Raspberry Pi 3 Model B+October 2018
Raspberry Pi 4 Model BJune 2019
Raspberry Pi 4 Model B 4GBMay 2020
Raspberry Pi 4 Model B 8GBMay 2020
Raspberry Pi Compute Module 4October 2020
Raspberry Pi 400November 2020
Raspberry Pi 4 Model B (Mid-2021 Enhancement)May 2021
Raspberry Pi Zero 2 WOctober 2020
Raspberry Pi 2 Model WNovember 2021
Raspberry Pi 5 Model BSeptember 2023

Technical Features

What is common to these boards is the very low price (starting from 20$ for a complete computer with the Zero boards) and all-in-one board (which includes processor, memory, USB and video ports, wireless connectivity (Wi-Fi and Bluetooth). This is the reason why it is referred to as a single-board computer. Some models (named “Model B”) include also wired connection.

Another Raspberry PIs common feature is that they use a micro SD card instead of hard drive. USB ports are available in all models, but in PI Zero it requires an adapter. Model A has only 1 USB port, while all remaining PI models have 4 USB ports.

The First Raspberry PI computer board was marketed in 2012. The original PI (Raspberry Pi Model B) had a single-core Broadcom SoC operating at 700MHz and 256MB of RAM. From here, several versions have been released with increasing CPU and RAM power, up to the most recent Raspberry PI Foundation boards which are comparable with small personal computers.


GPU has always shared memory with RAM. From the common “raspi-config” terminal command you can manage memory allocation according to your needs. Video output can be connected by HDMI port, which was doubled in new Raspberry PI models to enable the extended screens.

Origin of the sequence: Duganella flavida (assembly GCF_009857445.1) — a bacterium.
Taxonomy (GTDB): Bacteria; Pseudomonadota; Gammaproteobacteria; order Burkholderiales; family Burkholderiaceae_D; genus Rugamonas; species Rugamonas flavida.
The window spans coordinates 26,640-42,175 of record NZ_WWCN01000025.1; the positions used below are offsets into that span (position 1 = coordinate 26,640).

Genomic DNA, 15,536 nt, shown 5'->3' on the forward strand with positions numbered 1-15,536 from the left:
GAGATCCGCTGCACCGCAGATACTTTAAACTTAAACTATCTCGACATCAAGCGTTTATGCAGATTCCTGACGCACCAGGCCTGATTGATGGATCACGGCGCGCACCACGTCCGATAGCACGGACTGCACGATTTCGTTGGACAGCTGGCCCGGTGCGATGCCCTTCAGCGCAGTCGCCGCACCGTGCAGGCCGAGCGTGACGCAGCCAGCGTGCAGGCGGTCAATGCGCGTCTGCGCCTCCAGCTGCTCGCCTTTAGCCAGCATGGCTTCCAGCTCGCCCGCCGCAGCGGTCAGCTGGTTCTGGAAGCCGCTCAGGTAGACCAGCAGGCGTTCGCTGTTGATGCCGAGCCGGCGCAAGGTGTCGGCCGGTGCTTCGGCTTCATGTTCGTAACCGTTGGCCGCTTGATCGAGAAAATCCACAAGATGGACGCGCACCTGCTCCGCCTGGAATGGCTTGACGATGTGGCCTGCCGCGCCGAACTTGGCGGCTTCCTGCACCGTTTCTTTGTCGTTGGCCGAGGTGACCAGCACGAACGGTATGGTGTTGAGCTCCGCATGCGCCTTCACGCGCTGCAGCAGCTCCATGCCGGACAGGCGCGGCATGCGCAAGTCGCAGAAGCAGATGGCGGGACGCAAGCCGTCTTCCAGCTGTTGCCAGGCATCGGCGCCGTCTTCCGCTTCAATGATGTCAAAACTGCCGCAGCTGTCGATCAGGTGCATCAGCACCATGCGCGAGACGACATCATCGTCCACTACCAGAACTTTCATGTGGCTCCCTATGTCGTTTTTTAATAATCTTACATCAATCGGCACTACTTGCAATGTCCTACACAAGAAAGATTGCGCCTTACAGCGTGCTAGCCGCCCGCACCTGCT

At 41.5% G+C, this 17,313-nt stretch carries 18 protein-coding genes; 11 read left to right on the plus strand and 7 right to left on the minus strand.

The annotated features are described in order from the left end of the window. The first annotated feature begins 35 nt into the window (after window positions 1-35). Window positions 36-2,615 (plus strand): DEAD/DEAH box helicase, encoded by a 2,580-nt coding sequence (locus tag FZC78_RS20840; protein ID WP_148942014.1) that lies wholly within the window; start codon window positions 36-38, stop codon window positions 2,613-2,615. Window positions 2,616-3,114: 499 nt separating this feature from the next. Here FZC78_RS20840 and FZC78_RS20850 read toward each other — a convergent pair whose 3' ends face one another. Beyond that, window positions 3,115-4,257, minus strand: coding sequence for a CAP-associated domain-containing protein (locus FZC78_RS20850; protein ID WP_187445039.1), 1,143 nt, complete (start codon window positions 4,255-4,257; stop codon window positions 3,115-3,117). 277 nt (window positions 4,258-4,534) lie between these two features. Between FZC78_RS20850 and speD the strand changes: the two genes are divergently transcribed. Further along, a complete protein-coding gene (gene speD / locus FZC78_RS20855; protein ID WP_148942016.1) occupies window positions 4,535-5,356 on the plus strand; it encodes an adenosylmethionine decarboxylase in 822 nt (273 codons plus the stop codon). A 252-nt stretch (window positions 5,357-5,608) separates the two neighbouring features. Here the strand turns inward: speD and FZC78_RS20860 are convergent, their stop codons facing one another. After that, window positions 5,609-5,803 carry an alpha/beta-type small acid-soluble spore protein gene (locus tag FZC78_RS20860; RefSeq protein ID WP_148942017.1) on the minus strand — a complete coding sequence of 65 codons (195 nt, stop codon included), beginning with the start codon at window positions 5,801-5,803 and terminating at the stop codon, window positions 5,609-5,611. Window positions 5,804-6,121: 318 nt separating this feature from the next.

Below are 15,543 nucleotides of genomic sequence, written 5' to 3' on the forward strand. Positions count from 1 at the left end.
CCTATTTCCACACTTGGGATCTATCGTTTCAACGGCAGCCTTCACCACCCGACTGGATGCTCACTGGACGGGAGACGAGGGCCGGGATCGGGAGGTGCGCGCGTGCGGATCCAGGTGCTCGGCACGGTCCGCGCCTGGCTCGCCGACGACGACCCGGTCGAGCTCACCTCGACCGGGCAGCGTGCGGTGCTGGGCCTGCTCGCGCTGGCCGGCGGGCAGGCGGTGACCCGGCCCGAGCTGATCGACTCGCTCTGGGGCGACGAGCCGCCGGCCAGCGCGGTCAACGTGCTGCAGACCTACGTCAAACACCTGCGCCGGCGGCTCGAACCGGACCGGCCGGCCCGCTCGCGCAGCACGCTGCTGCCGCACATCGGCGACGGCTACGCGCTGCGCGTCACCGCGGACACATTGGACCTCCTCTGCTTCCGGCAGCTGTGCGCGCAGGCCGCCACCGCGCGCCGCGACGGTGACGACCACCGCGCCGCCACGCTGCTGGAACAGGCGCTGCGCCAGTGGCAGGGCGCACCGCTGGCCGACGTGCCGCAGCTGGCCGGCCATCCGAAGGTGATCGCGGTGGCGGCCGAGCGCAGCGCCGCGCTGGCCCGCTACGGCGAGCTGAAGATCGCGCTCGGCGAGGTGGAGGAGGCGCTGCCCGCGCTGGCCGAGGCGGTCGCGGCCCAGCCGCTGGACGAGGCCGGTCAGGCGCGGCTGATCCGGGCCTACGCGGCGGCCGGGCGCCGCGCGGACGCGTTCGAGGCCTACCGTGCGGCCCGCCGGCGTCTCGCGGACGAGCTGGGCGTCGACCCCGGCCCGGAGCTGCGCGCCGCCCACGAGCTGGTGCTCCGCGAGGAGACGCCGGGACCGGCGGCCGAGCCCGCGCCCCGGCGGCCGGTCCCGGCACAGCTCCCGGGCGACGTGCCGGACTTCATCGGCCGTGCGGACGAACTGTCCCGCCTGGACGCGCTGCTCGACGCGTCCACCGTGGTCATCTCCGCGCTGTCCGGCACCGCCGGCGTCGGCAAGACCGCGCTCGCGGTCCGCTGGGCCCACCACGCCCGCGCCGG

All available PIs in commerce have Wi-Fi and Bluetooth (BLE) connectivity.

Older models had a GPIO composed of 26 pins (standard). From PI 2 onwards, it was replaced with a richer 40-pin GPIO interfacing enabling Raspberry PI to communicate with external cheap sensors (like humidity sensor, ultrasonic distance sensor and so on). Every pin has its own function and the 40-pin GPIO mapping is the same for all the Raspberry PI computer boards. the functions are described in my Raspberry PI Zero Pinout tutorial.


A comparison between the datasheets from the different boards is available in my Comparison of Raspberry PI Models post.

Raspberry PI Operating System Setup Methods

Raspbian (based on Debian) has been for years the default PI OS. From 2020 Raspberry PI Foundation forked its own default OS, which was named “Raspberry PI OS”. Raspbian remained alive for the open-source community which is maintaining this historical OS.

During the last years, many other Linux distributions extended their support for PI. Some of these are Ubuntu, CentOS, Fedora and RiscOS (besides the obvious Debian). A complete list of operating systems is available in my Alternative Raspberry PI OS list post, which includes links to the related tutorials.

Lite OS (Headless) Meaning

In the simplest configuration, Raspberry PI needs a common Micro SD card and a power supply (can be a common smartphone charger with enough Ampere capacity). You will only need a Wi-Fi (or wired) network to connect the board.

With those pieces, you can setup the so-called “headless installation”. This means that you will install and manage your Raspberry PI operating system from a remote personal computer, without the need of other devices connected to your RPI (no monitor, no keyboard, no mouse).

For this setup, you will use the Raspberry PI OS Lite version. Please refer to Raspberry PI OS Lite installation tutorial for the complete procedure.

Desktop OS Meaning

You can get a complete desktop computer with Raspberry PI using, besides a micro SD card and power supply, a USB keyboard (with touchpad or USB mouse) and monitor. In this configuration, a network (Wi-Fi or wired) is desirable for connecting internet resources.

With those pieces, you can setup the so-called “Desktop installation”. This means that you can completely manage your Raspberry PI locally with its attached monitor and keyboard and it will work (also) as a normal personal computer.

For this setup, you will use the Raspberry PI OS Desktop version. Please refer to Raspberry PI OS Desktop installation tutorial for the complete procedure.

For a deeper comparison between lite and desktop distributions, please refer to Raspberry PI OS Lite vs Desktop guide.

The Raspberry PI Pico Microcontroller